Can A Blood Test Diagnose ADHD?

Q:

"I've read that ADHD is caused by a deficiency of norepinephrine. Can a blood test show such a deficiency and diagnose ADHD?"

Dr. Larry Silver M.D. is the author of two books about parenting ADHD/LD children.
A:

Researchers discovered that ADHD is caused by a deficiency of norepinephrine (or one of its building blocks, dopa or dopamine) through extensive analysis of spinal fluid, blood, and urine. Newer studies have used brain-imaging to clarify this connection.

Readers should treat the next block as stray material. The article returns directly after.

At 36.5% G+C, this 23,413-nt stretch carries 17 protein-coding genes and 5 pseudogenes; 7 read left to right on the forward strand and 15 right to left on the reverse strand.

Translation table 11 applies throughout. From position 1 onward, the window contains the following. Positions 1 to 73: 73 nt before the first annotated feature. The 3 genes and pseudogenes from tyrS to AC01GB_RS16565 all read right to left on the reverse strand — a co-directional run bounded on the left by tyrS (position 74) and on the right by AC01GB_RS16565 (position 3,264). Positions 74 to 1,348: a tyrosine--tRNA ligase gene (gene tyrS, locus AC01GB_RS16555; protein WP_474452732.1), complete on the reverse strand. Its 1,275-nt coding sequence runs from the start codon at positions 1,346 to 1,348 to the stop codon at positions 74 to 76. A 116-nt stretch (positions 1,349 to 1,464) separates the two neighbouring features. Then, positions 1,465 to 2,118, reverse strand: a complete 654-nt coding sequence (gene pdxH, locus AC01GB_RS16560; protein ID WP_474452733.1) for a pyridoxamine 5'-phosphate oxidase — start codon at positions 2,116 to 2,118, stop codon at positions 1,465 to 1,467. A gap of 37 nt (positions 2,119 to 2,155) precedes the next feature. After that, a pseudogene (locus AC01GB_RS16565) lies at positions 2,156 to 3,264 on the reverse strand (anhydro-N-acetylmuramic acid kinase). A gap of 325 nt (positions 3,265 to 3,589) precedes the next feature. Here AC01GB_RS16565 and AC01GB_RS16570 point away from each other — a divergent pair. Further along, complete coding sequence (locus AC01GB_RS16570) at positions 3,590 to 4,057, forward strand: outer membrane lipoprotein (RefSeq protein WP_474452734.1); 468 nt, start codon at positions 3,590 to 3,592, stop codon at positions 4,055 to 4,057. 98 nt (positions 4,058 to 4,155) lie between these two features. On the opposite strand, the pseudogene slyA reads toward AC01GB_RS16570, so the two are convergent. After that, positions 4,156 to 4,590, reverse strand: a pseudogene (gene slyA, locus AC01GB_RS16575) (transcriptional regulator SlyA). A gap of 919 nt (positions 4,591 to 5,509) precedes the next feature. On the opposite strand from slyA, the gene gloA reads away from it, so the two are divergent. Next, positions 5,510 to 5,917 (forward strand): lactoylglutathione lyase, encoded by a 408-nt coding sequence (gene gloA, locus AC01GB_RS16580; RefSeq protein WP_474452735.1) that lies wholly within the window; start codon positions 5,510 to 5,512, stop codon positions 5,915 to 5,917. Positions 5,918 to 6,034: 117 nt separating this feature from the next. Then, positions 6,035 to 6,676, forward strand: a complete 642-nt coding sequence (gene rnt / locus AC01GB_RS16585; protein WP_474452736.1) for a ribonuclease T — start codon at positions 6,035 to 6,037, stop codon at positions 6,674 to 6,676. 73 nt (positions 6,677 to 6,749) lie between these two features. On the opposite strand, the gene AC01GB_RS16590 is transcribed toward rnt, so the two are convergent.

Because the studies are time-consuming and expensive, they aren't used outside of the research laboratory. To date, we do not have a biological test to diagnose ADHD. Instead, the diagnosis is based on clinical history and observations.

Larry Silver, M.D., is the author of Dr. Larry Silver's Advice to Parents on AD/HD and The Misunderstood Child: Understanding and Coping with Your Child's Learning Disabilities. He is also a clinical professor of psychiatry at Georgetown Medical Center in Washington, D.C.
 
 
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